Film ID:
NEFA 8765



Visitor Tabs


Billingham Film Unit cine magazine feature on the Research Department’s considerable importance on the ICI Billingham site, set out as if responding to workers’ complaints: “I’d like to know just what goes on there – if you ask me it’s a waste of space and building materials”. Chemists put an electron microscope and an X-ray diffraction camera to use to advance ICI production methods.

Titles play over views of cooling towers and warehouses.

Just Billingham
November 1948
Commentary spoken by John Snagge
Sound Recording
United Motion Pictures

The Billingham Story
The key to the future
Just Billingham No. 18

A high angle view of the 20 acres of silos, factories, workshops, offices, and towers of the Billingham Division Research Department opens the film.

Technical assistants in laboratory coats work at a bench surrounded by glass bottles of chemicals. A process operator turns a valve. A tradesman works with a spanner. An aerial, then overhead view of the Research Department site follows.

There is a close-up of Dr R. Holroyd, the Divisional Research Director’s office door, which then opens. The action passes through to the Research Manager’s Weekly Conference. Progress reports are presented by various heads of section who sit around Dr. Holroyd’s desk, some of them smoking. There are close-ups of documents leafed through.

Views of the coke ovens, steam billows against the skyline. A train pulls away very slowly, steam swirling around it. Further views of industrial apparatus follow.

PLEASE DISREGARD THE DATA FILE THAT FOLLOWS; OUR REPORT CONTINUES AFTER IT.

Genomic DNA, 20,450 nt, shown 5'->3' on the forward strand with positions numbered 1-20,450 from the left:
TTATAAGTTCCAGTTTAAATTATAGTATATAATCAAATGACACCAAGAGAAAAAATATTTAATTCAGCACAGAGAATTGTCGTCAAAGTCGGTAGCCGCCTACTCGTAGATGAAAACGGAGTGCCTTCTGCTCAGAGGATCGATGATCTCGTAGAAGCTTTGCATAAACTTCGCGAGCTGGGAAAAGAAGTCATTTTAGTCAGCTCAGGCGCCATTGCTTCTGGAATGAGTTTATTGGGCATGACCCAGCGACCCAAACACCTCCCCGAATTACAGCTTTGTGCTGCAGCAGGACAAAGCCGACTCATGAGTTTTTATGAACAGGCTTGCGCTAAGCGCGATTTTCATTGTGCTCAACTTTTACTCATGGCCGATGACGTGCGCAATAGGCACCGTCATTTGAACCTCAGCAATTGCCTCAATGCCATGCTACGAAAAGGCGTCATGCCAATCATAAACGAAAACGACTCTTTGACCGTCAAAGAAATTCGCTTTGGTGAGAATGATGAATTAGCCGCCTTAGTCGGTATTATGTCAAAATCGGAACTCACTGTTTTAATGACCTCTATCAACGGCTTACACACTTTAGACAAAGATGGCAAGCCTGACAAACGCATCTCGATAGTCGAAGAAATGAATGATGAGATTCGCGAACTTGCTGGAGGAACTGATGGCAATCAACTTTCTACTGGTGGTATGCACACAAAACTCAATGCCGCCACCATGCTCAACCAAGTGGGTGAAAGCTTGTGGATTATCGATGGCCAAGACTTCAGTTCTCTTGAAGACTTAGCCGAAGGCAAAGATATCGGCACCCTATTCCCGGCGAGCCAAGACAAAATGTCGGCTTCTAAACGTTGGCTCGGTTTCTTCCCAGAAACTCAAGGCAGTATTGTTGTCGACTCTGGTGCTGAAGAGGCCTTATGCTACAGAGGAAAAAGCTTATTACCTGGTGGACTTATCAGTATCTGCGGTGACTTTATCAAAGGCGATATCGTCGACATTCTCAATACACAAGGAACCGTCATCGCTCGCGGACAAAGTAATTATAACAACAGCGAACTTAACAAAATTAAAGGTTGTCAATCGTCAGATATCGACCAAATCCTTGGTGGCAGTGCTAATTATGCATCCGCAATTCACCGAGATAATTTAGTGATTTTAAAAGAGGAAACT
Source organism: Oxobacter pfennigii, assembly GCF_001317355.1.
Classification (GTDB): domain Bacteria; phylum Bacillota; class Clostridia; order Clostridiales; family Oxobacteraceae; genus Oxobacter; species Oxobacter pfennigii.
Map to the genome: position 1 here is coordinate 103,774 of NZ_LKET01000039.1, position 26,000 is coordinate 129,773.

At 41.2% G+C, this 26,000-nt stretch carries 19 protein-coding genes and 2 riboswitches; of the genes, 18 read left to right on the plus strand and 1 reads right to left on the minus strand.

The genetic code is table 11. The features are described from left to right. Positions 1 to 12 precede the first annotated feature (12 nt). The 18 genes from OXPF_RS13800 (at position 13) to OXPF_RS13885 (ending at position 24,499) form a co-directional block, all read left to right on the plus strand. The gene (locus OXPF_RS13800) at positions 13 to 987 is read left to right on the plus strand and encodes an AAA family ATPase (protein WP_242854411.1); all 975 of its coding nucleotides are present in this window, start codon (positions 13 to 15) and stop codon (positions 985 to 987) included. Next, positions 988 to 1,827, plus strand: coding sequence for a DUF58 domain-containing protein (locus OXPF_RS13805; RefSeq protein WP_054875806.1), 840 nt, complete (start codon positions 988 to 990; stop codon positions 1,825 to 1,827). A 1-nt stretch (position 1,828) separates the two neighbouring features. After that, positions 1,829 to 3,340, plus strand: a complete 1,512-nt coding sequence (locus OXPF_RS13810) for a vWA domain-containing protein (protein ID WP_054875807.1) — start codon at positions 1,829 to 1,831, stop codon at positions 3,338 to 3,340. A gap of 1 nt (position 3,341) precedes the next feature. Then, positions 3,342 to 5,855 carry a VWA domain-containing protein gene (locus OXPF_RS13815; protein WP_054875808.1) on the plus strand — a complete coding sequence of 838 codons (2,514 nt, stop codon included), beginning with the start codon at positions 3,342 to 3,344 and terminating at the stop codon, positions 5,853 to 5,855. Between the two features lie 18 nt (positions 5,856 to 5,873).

Close-ups of a new “boiling beds” process where solid coal is circulated in continuous motion during a chemical reaction. A technician’s eyes follow rapidly rising level of a liquid in a glass tube during a scientific experiment. A man checks over a handwritten document.

The film meets the various constituent groups of the Moving Burden Panel. An overview of the technical drawings for the new Moving Burden plant is followed by close-ups of liquids and solids flowing through scientific equipment. The film then spotlights the large scale industrial application of these experiments, “a super model”, and shows various workers operating and monitoring the equipment.

Action returns to the Conference, with close-ups of participants’ faces and a demonstration of a new Perspex production method sketched on a blackboard.

View of the Petrol-From-Coal Plant, and the Cracking Plant.

A man works, surrounded by innumerable valves, levers, and gauges. Close-up of a circular analogue dial needle rapidly increasing, a second shot later shows the same dial needle spinning round and round.

Close-up of a blackboard sketch of Iranian Oil being imported to the ICI Wilton site on Teesside, with a link joining Billingham and Wilton.

Views of the concrete cooling towers which “were found to be seriously corroded”. A woman opens a chemical cupboard for a man who retrieves a glass bottle.

Laboratory scenes follow: petri dishes are scraped, a woman looks into a microscope, a tap streams water into a square sink. A microscopic close-up of bacteria follows. The laboratory’s new electron microscope is shown, and images retrieved from this equipment are thumbed through. A chemist in a white coat smokes a pipe while examining a report.

A man uses the ultra-violet spectrometer, followed by a close-up that records its output, “a sort of autograph of the substance under examination”.

Another man uses the X-ray diffraction camera, and the electron diffraction camera.

A man and a woman work on radioactive phosphorus, used in the study of “the uptake of fertilisers from the soil by growing plants”. They use equipment to count “the electrons emitted during radioactive breakdown of the sample”. There is a close-up of an analogue counter reading 793, and ticking up one number at a time to 813.

Further shots of the factory and its plant equipment from aerial, overhead, and general angles, as well as several quick close-ups of scientific experiments in progress, end the film.

Title: A Billingham Film
Title: The End